War and peace: Trump’s Balkans initiative

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Photo: Caleb Fisher/ Unsplash

Planned White House talks later this month between the presidents of Kosovo and Serbia leave the European Union (EU) playing catch-up as chief peacemaker in its own Balkans backyard.

So what’s behind the Trump administration’s sudden interest in a divided corner of Europe, where there’s still no resolution to a long-standing dispute that led to US military intervention in the region?

There are two ways of looking at America’s new Balkans initiative.

One, Donald Trump wants to appear statesmanlike before the 3 November US presidential election having failed to secure any worthwhile foreign policy successes in his summit diplomacy with North Korea and maximum-pressure tactics on Iran.

Chinese and Russian influence in the Balkans

Two, US re-engagement with the western Balkans would go some way towards pushing back China and Russia’s competing attempts to expand their influence in the region.

The second is the more heartening perspective. It suggests that even an ‘America First’ president wants to further the interests of the western bloc of nations and advance Euro-Atlantic integration of the Balkan region.

But how likely is it that Trump, a unilateralist and mostly unreliable ally, is in the mood to offer an emollient, healing touch? Having spent all his term as president railing at Europe and hailing Russia, why would Trump be keen to annoy Moscow with a Belgrade-Pristina deal now?

Russia will be wary of any deal, even a hasty one by an American president with an eye on domestic political advantage. President Vladimir Putin has already reminded his Serbian counterpart Aleksandar Vučić that any agreement should be approved by the UN Security Council.

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Moscow meeting

It’s noteworthy that Vučić, who has made nice with both Russia and the EU in recent times, will travel to Moscow before he heads to Washington for the 27 June meeting.

Vučić has also cannily expressed his determination to ensure Serbia remains “unhurt…in the battle of elephants”. He said, “We’re not going to fight with Germany or America.”

The reference to Germany, of course, merely reinforces suspicions that Serbia’s president knows full well he is playing along with the US president’s search for relevance and stature in an area dominated so far by German chancellor Angela Merkel. There will be compensation in kind — up to $200 million in US loans on preferential terms.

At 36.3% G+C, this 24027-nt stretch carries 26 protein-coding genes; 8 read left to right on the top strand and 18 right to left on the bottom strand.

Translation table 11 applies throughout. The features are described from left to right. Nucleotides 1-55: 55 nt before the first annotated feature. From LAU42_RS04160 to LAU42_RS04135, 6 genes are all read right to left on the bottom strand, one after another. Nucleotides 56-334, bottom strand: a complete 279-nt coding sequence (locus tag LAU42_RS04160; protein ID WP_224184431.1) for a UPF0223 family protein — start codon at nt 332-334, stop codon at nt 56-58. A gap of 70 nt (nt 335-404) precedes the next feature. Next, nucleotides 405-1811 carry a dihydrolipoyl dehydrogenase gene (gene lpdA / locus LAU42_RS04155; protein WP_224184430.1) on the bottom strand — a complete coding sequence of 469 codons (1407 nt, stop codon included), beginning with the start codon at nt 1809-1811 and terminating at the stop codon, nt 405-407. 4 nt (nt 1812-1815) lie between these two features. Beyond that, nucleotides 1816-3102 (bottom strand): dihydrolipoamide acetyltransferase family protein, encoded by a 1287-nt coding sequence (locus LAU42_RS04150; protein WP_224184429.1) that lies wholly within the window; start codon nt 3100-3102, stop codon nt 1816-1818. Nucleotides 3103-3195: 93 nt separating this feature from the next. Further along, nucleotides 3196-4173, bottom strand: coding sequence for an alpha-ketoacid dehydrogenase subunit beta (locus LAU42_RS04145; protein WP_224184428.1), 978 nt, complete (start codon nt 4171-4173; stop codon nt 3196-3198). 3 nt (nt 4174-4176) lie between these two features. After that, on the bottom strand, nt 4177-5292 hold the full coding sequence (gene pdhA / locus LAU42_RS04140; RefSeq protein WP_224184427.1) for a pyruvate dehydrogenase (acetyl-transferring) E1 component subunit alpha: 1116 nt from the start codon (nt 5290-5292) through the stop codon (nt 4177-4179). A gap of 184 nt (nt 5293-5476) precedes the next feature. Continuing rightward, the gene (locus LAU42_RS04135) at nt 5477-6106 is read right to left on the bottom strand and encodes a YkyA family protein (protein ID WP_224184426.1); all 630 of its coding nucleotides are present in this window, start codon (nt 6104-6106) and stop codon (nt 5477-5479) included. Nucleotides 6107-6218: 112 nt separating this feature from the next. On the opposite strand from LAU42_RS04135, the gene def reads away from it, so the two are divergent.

As for Germany, it has led EU opposition to a land swap between Serbia and Kosovo.

Ethnic cleansing

After Yugoslavia’s 1991 break-up, the North Atlantic Treaty Organization launched a bombing campaign against Serbia to stop what Nato described as ethnic cleansing of Kosovo’s mostly Muslim Albanians.

A Trump-brokered agreement on a contentious partition would normalise ethnic divisions across two countries that aspire to join the European bloc. Europe also fears any land swap could become a destabilising template for the region.

So what might reasonably be expected from the upcoming Serbia-Kosovo talks?

According to Trump’s Balkan envoy Richard Grenell, the US administration’s priority is regional economic development rather than immediate political resolution of all issues.

But many cast doubts on Grenell’s motivations in pushing the Serbia-Kosovo dialogue at all. He came into the Balkans job eight months ago following a fractious spell as US ambassador in Berlin. Sidelining the EU — and Merkel — would be a continuation of the combative stance Grenell adopted during his tenure in Berlin.

Photo opportunity

For Grenell’s boss, the talks also hold promise but nothing one might recognise in traditional diplomatic terms. A photo opportunity would come in handy for Trump’s re-election campaign. There’s a chance that with Trump looking on, the leaders of Serbia and Kosovo sign “a historic accord”, something the US president’s predecessors failed to manage.

Finally, there would be the pleasure of cutting out both the EU and Merkel. The day Grenell announced the Balkan peace talks, Trump labelled Germany “delinquent” in its defence spending.

But a rushed Balkan deal with Trump’s blessing may ultimately mean little. Ian Bancroft, a diplomat and writer based in the former Yugoslavia for more than a decade, is doubtful it will be a comprehensive, workable agreement or foster regional stability.

The catch lies in the key question — will Serbia finally recognise Kosovo’s independence as a result of the Washington talks?

No-one is betting on it.

Originally published at https://www.thefocus.news on June 18, 2020.

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